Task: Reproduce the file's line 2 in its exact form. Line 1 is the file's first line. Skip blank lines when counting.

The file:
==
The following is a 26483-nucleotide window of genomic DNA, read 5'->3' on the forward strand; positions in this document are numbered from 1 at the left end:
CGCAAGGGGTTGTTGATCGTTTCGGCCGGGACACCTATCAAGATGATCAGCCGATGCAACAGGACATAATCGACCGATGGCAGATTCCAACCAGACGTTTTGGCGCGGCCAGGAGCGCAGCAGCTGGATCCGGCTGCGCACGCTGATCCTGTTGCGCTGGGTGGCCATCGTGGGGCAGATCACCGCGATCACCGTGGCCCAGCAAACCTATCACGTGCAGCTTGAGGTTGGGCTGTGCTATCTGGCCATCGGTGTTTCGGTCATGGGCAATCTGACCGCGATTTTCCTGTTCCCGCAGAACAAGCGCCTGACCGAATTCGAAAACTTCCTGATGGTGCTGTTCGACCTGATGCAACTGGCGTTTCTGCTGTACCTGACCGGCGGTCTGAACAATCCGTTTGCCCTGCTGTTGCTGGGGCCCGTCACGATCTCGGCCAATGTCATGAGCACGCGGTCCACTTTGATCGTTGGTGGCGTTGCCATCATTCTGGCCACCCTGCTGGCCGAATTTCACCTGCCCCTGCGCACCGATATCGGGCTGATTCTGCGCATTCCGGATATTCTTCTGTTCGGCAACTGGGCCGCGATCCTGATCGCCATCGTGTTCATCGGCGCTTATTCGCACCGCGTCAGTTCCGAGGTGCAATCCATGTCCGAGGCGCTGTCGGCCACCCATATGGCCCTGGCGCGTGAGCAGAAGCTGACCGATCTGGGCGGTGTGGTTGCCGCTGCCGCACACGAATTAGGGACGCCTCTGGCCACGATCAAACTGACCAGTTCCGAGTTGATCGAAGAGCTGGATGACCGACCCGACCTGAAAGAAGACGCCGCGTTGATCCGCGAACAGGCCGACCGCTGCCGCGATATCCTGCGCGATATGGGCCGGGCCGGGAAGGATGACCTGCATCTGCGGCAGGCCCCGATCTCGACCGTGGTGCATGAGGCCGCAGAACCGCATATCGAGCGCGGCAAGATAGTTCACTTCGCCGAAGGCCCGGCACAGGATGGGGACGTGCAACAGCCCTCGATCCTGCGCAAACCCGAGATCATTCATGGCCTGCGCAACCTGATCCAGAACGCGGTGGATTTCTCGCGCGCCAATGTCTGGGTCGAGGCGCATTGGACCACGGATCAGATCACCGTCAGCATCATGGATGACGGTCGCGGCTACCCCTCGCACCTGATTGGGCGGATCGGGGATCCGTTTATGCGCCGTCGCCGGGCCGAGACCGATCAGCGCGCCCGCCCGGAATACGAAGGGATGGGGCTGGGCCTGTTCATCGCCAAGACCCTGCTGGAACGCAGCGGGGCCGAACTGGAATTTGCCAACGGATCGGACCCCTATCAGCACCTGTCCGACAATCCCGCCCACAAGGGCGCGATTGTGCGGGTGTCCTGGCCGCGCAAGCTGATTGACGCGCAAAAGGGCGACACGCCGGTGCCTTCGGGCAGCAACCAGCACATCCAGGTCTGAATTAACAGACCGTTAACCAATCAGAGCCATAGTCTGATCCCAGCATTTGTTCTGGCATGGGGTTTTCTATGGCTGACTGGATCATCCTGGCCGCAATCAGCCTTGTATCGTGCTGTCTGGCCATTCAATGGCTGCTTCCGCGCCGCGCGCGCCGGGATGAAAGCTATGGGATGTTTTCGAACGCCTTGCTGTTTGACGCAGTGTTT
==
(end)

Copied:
CGCAAGGGGTTGTTGATCGTTTCGGCCGGGACACCTATCAAGATGATCAGCCGATGCAACAGGACATAATCGACCGATGGCAGATTCCAACCAGACGTTTTGGCGCGGCCAGGAGCGCAGCAGCTGGATCCGGCTGCGCACGCTGATCCTGTTGCGCTGGGTGGCCATCGTGGGGCAGATCACCGCGATCACCGTGGCCCAGCAAACCTATCACGTGCAGCTTGAGGTTGGGCTGTGCTATCTGGCCATCGGTGTTTCGGTCATGGGCAATCTGACCGCGATTTTCCTGTTCCCGCAGAACAAGCGCCTGACCGAATTCGAAAACTTCCTGATGGTGCTGTTCGACCTGATGCAACTGGCGTTTCTGCTGTACCTGACCGGCGGTCTGAACAATCCGTTTGCCCTGCTGTTGCTGGGGCCCGTCACGATCTCGGCCAATGTCATGAGCACGCGGTCCACTTTGATCGTTGGTGGCGTTGCCATCATTCTGGCCACCCTGCTGGCCGAATTTCACCTGCCCCTGCGCACCGATATCGGGCTGATTCTGCGCATTCCGGATATTCTTCTGTTCGGCAACTGGGCCGCGATCCTGATCGCCATCGTGTTCATCGGCGCTTATTCGCACCGCGTCAGTTCCGAGGTGCAATCCATGTCCGAGGCGCTGTCGGCCACCCATATGGCCCTGGCGCGTGAGCAGAAGCTGACCGATCTGGGCGGTGTGGTTGCCGCTGCCGCACACGAATTAGGGACGCCTCTGGCCACGATCAAACTGACCAGTTCCGAGTTGATCGAAGAGCTGGATGACCGACCCGACCTGAAAGAAGACGCCGCGTTGATCCGCGAACAGGCCGACCGCTGCCGCGATATCCTGCGCGATATGGGCCGGGCCGGGAAGGATGACCTGCATCTGCGGCAGGCCCCGATCTCGACCGTGGTGCATGAGGCCGCAGAACCGCATATCGAGCGCGGCAAGATAGTTCACTTCGCCGAAGGCCCGGCACAGGATGGGGACGTGCAACAGCCCTCGATCCTGCGCAAACCCGAGATCATTCATGGCCTGCGCAACCTGATCCAGAACGCGGTGGATTTCTCGCGCGCCAATGTCTGGGTCGAGGCGCATTGGACCACGGATCAGATCACCGTCAGCATCATGGATGACGGTCGCGGCTACCCCTCGCACCTGATTGGGCGGATCGGGGATCCGTTTATGCGCCGTCGCCGGGCCGAGACCGATCAGCGCGCCCGCCCGGAATACGAAGGGATGGGGCTGGGCCTGTTCATCGCCAAGACCCTGCTGGAACGCAGCGGGGCCGAACTGGAATTTGCCAACGGATCGGACCCCTATCAGCACCTGTCCGACAATCCCGCCCACAAGGGCGCGATTGTGCGGGTGTCCTGGCCGCGCAAGCTGATTGACGCGCAAAAGGGCGACACGCCGGTGCCTTCGGGCAGCAACCAGCACATCCAGGTCTGAATTAACAGACCGTTAACCAATCAGAGCCATAGTCTGATCCCAGCATTTGTTCTGGCATGGGGTTTTCTATGGCTGACTGGATCATCCTGGCCGCAATCAGCCTTGTATCGTGCTGTCTGGCCATTCAATGGCTGCTTCCGCGCCGCGCGCGCCGGGATGAAAGCTATGGGATGTTTTCGAACGCCTTGCTGTTTGACGCAGTGTTT